Euthanasia Definition

yo͝othə-nāzhə, -zhē-ə
An easy and painless death.
Webster's New World
Act or practice of causing death painlessly, so as to end suffering: advocated by some as a way to deal with persons dying of incurable, painful diseases.
Webster's New World
The process of terminating the life of another by merciful or painless means, to prevent further suffering.
Webster's New World Law
1876, Natural Euthanasia, Popular Science Monthly, Volume 8,
This purely painless process, this descent by oblivious trance into oblivion, this natural physical death, is the true euthanasia; and it is the duty of those we call physicians to secure for man such good health as shall bear him in activity and happiness onward in his course to this goal. For euthanasia, though it be open to every one born of every race, is not to be had by any save through obedience to those laws which it is the mission of the physician to learn, to teach, and to enforce. Euthanasia is the sequel of health, the happy death engrafted on the perfect life.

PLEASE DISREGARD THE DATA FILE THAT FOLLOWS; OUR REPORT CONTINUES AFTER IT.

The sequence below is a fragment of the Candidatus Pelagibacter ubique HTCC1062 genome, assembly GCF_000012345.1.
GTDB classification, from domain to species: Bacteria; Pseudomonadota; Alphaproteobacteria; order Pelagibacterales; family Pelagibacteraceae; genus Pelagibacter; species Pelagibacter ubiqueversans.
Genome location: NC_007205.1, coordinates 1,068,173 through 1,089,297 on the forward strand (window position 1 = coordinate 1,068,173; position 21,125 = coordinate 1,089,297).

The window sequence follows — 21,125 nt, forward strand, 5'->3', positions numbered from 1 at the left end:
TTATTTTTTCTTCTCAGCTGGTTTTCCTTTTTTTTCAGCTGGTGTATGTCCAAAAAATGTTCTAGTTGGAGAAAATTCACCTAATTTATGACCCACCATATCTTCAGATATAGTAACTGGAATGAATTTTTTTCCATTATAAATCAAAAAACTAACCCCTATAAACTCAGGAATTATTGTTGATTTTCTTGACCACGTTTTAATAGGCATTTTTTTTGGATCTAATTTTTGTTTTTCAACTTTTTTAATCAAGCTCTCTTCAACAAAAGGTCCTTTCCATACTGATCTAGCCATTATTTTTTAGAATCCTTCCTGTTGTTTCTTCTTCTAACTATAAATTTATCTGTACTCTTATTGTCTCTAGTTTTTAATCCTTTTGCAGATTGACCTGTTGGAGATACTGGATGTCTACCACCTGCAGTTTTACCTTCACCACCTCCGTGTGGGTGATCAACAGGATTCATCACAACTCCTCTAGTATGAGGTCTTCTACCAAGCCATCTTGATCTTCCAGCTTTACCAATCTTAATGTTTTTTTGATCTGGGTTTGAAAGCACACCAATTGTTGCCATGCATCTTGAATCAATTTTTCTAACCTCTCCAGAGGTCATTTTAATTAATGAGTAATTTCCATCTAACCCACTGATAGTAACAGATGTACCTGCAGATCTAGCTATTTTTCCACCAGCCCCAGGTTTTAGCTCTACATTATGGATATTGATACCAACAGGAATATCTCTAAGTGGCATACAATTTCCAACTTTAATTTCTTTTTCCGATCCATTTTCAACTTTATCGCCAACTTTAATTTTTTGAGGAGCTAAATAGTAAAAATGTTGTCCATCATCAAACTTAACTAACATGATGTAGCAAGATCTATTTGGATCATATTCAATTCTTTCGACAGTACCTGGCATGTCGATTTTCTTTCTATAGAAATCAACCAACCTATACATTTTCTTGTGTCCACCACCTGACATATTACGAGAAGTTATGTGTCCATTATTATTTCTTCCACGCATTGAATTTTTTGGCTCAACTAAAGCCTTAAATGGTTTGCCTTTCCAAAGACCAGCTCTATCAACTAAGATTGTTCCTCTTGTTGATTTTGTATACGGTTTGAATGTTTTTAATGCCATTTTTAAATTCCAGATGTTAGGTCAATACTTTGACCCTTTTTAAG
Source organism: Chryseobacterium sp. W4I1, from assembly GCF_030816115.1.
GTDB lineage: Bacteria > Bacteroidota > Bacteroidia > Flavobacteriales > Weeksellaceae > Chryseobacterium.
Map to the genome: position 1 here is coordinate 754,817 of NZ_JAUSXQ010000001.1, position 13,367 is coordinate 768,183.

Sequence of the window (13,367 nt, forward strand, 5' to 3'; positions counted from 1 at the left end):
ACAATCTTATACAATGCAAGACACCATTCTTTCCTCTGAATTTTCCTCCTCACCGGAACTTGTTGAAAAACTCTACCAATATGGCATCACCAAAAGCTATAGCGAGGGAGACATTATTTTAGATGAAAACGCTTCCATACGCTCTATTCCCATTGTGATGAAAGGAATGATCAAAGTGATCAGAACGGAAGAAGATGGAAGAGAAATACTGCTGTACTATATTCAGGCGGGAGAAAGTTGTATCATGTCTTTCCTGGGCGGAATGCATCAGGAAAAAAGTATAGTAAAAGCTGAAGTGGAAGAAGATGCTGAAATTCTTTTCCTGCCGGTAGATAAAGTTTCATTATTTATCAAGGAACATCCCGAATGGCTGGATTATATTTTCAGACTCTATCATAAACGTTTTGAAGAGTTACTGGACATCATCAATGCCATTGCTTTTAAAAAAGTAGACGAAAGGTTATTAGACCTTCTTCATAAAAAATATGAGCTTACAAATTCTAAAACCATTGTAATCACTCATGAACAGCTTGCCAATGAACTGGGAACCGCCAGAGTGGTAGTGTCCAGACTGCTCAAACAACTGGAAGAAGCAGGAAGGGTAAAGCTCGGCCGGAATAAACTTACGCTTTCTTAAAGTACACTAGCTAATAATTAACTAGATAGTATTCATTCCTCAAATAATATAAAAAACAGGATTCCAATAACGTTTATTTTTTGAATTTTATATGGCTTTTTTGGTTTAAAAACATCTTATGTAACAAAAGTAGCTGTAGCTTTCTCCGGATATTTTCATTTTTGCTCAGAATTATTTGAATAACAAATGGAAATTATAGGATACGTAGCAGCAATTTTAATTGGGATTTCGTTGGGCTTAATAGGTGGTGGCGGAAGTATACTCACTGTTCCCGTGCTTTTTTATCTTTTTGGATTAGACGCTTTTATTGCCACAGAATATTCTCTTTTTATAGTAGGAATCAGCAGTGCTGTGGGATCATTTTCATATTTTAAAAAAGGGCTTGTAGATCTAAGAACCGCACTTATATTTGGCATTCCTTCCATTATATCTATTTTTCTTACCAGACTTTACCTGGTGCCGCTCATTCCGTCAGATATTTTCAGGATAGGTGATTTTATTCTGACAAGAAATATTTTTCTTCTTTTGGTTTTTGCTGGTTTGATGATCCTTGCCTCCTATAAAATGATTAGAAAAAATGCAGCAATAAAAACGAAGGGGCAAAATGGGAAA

1897, Bram Stoker, Dracula, Folio Society 2008, p. 273,
For myself I could hold it in my account with God to find such an euthanasia for you, even at this moment if it were best.
  • mercy-killing
  • putting one out of one's misery
  • release from suffering
  • putting an animal to sleep
  • easy death
  • painless death
  • killing

Origin of Euthanasia

  • First attested in 1606, from Ancient Greek εὐθανασία (euthanasia), from εὐ- (eu-, “good”) + θάνατος (thanatos, “death”)

    From Wiktionary

  • Greek euthanasiā a good death eu- eu- thanatos death

    From American Heritage Dictionary of the English Language, 5th Edition

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